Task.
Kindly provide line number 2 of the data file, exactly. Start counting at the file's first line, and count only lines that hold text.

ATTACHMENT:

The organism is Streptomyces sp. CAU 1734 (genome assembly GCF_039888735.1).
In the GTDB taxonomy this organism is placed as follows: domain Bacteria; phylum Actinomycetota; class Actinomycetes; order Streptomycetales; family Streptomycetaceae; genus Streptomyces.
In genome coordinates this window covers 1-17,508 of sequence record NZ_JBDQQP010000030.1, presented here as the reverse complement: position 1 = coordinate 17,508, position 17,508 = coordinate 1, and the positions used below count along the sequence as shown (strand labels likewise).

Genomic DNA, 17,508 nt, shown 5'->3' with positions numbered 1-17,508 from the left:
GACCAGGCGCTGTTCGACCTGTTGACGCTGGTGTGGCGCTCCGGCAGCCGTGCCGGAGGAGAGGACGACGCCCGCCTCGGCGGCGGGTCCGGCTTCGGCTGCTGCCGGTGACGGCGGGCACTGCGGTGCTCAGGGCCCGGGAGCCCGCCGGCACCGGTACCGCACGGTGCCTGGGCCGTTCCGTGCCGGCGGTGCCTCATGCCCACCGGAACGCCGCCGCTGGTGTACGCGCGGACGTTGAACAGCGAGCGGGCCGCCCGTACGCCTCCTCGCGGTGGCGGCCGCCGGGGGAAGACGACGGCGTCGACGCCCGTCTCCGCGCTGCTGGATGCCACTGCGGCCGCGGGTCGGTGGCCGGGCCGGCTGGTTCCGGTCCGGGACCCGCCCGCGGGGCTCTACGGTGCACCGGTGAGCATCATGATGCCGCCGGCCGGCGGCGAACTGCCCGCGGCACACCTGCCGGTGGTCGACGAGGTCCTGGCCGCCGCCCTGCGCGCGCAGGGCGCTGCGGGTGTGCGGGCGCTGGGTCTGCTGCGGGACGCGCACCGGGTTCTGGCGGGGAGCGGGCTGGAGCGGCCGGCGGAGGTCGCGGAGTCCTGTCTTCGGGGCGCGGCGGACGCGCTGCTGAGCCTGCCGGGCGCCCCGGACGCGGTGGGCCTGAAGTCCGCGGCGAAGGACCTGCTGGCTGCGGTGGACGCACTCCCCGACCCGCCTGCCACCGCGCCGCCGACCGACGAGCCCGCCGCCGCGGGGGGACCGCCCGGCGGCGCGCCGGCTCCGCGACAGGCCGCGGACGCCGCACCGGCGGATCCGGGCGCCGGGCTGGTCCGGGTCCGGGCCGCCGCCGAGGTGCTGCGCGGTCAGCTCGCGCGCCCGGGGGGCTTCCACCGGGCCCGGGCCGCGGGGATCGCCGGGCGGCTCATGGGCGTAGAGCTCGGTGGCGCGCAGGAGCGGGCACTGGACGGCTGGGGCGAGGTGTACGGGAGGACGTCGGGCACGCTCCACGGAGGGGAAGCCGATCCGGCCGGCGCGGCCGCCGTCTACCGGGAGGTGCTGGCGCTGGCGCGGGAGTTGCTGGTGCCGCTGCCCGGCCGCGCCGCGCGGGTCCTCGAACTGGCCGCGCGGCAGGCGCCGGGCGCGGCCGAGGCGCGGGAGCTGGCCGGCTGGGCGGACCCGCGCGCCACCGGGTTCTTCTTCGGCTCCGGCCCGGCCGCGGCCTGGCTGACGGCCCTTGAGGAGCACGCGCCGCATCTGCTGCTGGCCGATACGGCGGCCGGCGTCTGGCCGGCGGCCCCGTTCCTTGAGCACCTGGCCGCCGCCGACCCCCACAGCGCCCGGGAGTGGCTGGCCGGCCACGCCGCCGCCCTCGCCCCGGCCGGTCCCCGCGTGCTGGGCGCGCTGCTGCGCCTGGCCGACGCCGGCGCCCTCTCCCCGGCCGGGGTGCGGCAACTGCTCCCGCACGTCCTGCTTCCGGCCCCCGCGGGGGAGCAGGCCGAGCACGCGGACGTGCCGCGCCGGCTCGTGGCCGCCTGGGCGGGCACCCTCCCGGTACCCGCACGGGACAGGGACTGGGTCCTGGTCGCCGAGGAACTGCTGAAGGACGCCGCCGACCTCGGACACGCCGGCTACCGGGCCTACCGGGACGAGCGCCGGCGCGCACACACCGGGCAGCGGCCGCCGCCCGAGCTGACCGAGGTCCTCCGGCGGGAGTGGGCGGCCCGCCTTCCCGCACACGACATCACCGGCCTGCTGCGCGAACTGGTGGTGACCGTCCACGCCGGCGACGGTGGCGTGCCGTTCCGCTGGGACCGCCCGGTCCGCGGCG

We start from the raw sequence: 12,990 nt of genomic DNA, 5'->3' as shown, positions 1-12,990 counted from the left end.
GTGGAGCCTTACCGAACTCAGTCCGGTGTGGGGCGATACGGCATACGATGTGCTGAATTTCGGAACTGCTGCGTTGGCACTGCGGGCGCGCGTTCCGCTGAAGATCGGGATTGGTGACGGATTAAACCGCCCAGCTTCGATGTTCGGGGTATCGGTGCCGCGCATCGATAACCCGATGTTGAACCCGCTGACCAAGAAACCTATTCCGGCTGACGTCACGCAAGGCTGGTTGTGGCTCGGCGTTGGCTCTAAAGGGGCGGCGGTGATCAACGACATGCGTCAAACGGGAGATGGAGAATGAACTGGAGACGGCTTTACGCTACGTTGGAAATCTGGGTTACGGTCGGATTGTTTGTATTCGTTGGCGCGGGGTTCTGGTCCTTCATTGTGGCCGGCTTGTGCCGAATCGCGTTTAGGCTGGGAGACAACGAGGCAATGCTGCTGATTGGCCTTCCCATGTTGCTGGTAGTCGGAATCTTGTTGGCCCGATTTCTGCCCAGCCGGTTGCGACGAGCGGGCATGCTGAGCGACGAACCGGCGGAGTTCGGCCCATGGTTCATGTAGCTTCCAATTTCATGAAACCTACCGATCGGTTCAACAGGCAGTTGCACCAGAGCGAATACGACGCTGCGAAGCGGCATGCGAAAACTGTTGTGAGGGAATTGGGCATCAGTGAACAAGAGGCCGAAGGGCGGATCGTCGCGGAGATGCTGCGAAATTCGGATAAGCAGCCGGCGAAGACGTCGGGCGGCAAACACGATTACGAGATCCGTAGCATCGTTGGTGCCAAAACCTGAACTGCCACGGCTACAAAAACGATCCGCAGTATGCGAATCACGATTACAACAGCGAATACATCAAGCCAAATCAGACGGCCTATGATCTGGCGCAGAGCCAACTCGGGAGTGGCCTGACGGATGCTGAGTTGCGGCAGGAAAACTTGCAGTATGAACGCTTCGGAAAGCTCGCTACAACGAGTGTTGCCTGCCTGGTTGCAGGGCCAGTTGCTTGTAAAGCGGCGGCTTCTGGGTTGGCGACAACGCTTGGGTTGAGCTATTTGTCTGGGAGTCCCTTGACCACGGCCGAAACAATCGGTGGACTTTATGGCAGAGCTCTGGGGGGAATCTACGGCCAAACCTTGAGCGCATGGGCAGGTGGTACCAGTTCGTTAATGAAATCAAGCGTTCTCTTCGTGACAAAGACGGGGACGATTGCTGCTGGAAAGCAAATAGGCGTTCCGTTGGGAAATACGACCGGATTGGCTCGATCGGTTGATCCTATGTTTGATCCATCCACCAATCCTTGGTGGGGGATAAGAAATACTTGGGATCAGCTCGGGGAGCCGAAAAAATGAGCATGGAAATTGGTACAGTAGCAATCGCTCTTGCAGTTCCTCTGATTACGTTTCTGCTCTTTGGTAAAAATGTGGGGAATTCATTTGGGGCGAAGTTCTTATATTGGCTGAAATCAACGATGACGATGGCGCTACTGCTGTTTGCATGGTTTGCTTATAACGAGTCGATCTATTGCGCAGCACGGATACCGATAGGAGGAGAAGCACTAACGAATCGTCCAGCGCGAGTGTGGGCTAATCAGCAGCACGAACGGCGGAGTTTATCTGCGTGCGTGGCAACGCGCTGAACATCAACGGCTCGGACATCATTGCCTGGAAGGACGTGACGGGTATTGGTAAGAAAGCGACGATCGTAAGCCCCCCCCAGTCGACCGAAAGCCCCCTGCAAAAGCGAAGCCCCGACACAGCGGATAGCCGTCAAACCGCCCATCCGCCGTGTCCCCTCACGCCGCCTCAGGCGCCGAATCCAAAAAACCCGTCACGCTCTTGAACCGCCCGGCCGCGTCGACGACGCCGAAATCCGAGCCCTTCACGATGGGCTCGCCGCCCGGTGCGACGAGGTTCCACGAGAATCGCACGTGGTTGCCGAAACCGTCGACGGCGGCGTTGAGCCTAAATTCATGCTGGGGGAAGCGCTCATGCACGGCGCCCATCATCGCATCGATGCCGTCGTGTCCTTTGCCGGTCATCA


In the GTDB taxonomy this organism is placed as follows: domain Bacteria; phylum Actinomycetota; class Actinomycetes; order Streptomycetales; family Streptomycetaceae; genus Streptomyces.